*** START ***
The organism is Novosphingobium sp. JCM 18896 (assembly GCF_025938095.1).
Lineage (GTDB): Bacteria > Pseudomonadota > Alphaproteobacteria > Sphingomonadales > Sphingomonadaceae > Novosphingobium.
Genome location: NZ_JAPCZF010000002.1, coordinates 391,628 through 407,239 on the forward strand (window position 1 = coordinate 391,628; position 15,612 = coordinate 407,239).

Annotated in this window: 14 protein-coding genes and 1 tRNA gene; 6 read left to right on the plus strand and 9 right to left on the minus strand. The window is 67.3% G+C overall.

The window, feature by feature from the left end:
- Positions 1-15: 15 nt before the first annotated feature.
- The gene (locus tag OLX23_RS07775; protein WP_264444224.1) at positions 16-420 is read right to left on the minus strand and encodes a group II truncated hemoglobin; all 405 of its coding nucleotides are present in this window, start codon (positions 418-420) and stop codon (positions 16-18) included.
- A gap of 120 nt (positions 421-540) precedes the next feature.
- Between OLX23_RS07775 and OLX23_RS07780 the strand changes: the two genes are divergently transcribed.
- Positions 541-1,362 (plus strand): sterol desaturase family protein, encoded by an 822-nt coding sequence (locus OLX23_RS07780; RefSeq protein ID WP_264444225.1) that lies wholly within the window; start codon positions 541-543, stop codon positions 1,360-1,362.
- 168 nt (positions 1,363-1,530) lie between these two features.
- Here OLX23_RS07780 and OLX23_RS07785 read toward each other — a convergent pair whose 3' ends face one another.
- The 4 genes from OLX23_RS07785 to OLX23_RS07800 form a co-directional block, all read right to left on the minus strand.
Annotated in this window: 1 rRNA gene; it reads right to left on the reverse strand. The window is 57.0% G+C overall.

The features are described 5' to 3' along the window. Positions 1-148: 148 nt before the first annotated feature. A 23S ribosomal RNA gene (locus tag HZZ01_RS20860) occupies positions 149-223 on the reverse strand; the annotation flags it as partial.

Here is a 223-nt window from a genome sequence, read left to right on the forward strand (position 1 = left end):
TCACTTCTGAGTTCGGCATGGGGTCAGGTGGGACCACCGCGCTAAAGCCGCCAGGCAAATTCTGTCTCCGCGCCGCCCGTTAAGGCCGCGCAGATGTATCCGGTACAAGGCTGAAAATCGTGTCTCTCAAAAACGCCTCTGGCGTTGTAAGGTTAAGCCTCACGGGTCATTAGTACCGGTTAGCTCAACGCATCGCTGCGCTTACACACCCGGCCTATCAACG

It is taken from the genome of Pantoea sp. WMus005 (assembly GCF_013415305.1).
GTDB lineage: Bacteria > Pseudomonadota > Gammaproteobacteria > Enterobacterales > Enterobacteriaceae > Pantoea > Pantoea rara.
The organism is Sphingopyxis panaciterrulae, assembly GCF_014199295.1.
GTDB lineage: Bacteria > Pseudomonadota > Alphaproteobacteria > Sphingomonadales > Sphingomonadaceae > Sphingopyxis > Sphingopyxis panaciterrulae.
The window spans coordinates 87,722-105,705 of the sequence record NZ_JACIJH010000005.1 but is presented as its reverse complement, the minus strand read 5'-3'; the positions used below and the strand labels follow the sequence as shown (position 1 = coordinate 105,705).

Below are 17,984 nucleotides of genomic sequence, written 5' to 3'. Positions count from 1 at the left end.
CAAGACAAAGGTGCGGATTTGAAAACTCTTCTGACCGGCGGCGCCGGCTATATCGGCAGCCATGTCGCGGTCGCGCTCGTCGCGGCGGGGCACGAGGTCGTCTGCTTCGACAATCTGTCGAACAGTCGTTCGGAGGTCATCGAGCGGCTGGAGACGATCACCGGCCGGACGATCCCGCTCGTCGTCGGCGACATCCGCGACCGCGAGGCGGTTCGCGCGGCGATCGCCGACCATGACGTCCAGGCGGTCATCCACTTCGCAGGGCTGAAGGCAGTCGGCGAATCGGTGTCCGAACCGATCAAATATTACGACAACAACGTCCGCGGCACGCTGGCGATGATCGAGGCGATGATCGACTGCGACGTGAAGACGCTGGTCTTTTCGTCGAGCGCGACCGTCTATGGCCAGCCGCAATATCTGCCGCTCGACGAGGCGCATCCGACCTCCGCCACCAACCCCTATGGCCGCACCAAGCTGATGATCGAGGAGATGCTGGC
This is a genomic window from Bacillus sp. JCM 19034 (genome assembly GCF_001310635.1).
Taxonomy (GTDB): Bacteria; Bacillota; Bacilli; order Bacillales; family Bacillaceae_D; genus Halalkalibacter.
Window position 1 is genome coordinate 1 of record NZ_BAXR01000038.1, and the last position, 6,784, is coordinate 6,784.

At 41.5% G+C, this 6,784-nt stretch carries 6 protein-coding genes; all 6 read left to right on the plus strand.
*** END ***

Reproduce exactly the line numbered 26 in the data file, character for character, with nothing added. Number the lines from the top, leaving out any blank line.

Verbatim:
Taxonomy (GTDB): Bacteria; Bacillota; Bacilli; order Bacillales; family Bacillaceae_D; genus Halalkalibacter.